La mamma: Even the word has something amazing with its double “m”, and with “a” you can open your mouth gently. And who doesn’t immediately see Sophia Loren moving a bowl of spaghetti with a baby in her arms and another at the tip of her skirt? Or “Mama Roma” by Pierre Paolo Pasolini on Vespa with her son, for whom she is almost tearing herself up? Mothers are an inexhaustible topic in the history of Italian culture. The ubiquitous image of the Virgin Mary seems to promote a deep coexistence between mothers and sons.
In the post-war period, the writer Corrado Alvaro spoke of the increase in “mammismo” – Italy was full of young people whose producers treated them like princes. Romanian psychoanalyst Ernest Bernard, physician Federico Fellini and many other writers coined the term “The Great Mother of the Mediterranean” at the end of the 1960s: because of a deep instinct that excessively corrupted her children and thus increased their need. The result is an ever greater dependency.
Suddenly they know what they have in common: worrying about a child
And surprisingly, there have always been stories in Italy of runaway mothers, and of women who refused to play this role specifically. In 1906, the dazzling Sibylla Alliramo achieved scandalous success by accusing her of her autobiography “Ona Donna,” which is the first manifesto of feminist literature: the author, a well-known journalist, described how she achieved her freedom only at the price of her abandoned son. A few decades later, Elsa Morant, who grew up in a very confusing family situation and had no children, transformed her view: in “Aracoeli” (1982), her hero Manuel describes how his mother rejected him when he was out of childhood. He did not recover from this rejection.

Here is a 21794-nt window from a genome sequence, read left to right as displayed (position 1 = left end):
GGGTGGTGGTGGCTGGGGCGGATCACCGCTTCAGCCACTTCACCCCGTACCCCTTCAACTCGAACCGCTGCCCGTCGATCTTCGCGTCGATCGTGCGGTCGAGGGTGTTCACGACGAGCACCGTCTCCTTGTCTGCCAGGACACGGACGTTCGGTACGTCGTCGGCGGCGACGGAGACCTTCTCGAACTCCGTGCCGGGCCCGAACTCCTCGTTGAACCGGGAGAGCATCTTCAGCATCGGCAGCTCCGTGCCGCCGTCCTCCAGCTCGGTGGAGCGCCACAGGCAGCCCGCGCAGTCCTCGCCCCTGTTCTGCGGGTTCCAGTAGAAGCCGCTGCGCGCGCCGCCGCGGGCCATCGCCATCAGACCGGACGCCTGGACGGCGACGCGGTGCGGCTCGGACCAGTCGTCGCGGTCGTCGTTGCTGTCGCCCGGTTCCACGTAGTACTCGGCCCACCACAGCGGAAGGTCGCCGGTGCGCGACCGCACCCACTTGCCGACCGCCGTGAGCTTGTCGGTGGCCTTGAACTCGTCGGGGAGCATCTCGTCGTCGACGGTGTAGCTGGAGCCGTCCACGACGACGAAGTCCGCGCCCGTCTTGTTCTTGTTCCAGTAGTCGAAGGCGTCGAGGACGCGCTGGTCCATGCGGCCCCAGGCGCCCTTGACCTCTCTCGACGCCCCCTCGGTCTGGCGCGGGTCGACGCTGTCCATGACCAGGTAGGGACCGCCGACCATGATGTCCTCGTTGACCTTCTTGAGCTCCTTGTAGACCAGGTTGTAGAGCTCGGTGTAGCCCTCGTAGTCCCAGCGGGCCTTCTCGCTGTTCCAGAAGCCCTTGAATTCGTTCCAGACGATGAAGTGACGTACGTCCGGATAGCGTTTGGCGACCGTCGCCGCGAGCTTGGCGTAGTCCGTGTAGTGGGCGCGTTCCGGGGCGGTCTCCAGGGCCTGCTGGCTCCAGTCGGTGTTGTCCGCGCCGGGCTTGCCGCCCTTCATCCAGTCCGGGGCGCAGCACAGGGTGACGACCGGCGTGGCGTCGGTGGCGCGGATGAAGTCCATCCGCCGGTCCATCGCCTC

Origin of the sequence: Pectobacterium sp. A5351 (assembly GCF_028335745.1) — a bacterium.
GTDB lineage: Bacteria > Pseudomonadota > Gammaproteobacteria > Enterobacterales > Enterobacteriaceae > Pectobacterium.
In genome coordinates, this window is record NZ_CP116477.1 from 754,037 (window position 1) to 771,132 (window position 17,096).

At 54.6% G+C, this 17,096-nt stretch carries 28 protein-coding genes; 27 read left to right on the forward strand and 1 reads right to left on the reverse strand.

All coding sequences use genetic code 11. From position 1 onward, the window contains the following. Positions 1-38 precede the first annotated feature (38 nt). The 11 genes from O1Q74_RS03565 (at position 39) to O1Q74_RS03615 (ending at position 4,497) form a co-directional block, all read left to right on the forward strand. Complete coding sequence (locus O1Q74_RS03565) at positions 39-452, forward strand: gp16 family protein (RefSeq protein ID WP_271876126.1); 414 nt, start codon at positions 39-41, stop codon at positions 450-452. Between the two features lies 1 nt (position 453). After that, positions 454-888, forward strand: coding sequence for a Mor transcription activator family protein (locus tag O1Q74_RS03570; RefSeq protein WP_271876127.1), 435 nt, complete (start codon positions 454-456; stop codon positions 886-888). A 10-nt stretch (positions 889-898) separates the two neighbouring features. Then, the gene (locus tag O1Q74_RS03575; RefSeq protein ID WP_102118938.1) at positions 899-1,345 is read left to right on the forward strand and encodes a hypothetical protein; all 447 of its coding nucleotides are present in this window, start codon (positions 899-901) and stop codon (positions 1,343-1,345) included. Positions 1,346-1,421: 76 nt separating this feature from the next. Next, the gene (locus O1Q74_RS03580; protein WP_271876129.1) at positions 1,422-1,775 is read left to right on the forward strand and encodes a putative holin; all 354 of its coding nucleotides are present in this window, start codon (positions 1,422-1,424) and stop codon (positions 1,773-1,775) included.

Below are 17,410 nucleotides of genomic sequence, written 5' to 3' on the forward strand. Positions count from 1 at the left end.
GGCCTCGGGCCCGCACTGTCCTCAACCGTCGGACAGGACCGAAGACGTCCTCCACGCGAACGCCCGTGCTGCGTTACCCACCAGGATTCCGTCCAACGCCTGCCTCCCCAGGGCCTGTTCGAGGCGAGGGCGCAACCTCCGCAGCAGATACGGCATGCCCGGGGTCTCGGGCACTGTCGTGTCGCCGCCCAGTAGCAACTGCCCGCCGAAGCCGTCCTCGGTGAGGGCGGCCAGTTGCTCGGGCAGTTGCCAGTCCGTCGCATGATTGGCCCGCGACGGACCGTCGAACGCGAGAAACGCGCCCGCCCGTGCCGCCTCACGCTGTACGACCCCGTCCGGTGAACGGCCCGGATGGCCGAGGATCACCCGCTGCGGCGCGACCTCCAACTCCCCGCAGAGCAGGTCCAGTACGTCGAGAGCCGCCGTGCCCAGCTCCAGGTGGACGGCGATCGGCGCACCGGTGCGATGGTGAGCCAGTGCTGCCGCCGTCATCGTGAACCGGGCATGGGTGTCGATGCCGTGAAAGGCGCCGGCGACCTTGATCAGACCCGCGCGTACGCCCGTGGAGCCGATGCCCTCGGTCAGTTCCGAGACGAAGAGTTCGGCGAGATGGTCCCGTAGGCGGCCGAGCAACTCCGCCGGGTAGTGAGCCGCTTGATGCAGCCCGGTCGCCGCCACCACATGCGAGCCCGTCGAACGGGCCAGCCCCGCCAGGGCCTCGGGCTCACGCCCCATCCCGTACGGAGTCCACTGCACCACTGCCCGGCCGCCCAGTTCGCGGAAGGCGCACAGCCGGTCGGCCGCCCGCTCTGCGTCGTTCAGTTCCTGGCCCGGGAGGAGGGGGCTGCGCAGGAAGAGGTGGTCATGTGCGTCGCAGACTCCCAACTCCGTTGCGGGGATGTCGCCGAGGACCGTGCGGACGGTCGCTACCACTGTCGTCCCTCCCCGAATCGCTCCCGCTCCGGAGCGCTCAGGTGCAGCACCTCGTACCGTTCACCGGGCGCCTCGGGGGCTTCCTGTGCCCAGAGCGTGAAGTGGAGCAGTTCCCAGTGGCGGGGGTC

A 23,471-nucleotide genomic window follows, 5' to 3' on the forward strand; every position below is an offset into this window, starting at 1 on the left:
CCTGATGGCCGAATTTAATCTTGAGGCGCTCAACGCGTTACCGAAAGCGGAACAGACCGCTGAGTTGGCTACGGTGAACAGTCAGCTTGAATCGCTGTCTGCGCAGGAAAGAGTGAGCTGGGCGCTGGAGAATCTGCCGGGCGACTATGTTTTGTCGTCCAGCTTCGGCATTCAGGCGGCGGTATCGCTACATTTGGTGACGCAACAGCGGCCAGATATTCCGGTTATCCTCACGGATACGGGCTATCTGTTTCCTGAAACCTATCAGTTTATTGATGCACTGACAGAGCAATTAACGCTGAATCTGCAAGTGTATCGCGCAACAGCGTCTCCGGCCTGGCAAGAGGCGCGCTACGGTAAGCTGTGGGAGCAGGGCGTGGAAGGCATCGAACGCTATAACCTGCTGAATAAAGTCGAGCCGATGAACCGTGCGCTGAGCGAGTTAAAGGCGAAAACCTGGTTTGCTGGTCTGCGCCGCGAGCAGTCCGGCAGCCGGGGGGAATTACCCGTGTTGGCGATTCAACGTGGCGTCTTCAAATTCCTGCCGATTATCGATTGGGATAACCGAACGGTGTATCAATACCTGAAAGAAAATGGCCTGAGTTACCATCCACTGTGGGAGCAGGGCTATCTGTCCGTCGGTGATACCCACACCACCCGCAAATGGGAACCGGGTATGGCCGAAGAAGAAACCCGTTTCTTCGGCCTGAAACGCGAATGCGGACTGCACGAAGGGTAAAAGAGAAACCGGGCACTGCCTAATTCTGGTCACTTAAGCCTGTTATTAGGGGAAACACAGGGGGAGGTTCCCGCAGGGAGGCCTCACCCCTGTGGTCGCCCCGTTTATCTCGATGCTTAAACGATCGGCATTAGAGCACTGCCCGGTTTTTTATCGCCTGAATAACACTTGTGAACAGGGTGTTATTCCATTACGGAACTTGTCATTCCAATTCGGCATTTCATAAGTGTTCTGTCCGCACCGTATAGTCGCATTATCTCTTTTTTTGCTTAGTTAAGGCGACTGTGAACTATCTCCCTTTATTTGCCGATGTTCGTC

So there is a literary throwback room that reverberates in modern novels on the subject. As with Morante, the children in question take the word: writer Roberto Camori, born in Emilia-Romagna in 1982, is about an agonizing absence in “his mother’s name”. The narrow and oppressive novel begins with the birth that the narrator envisions as a moment of rapprochement between Father Ituri and his wife. Suddenly they know what they have in common: worrying about a child. But after a short time, it turns out that this is exactly what the young mother cannot do: Take a little Pietro in her arms, balance it, and be there for him day and night. Ituri takes on these tasks, and when the doctor recommends staying in the mountains, he goes there alone with the child. When they returned, his wife disappeared.
Calmly tense, the composing voice adores his childhood in precisely defined images and describes the state of father and son. Mommy is an empty space, taboo, her name has never been mentioned. Like an underground magnetic field, it nonetheless directs all emotional forces. what happened to her? Neither is the abandoned husband raising Pietro talking about it nor the grandparents who have to deal with the loss of their daughter. The moments flash when the extent of the misery becomes clear. On a hike in the mountains, Ituri frightens a family of bears and watches cheerfully as father and mother defend their young. A similar symbol is the scene of Ettore and Pietro bringing a puppy from a farmer who must separate from his mother. His howling lay in their ears for hours. When the dog dies after so many years, Pietro asks his father if the animal has overcome the trauma of separation. Camurri conveys the precarious state of his characters without emotional.
“His mother’s name” appears to have been painted in pastel colors, which is a cautious and principled narrative that leaves much harsh. Sicilian writer Roberto Alajmo made a completely different stylistically self-questioning in 2018 in ‘L’estate del ’78,’ The Summer ’78. This book is not available in German, although it fits perfectly into the popular automatic fiction genre. The beginning is particularly brief: when the Ajamou studies with his friends to high school and then wants to eat ice cream, he finds his mother, long separated from the family, sitting on the sidewalk in her best dress in front of the house. The combination of embarrassment, guilt, and anger at unconventional behavior leaves her with only a few words. He does not yet know that it will be their last meeting.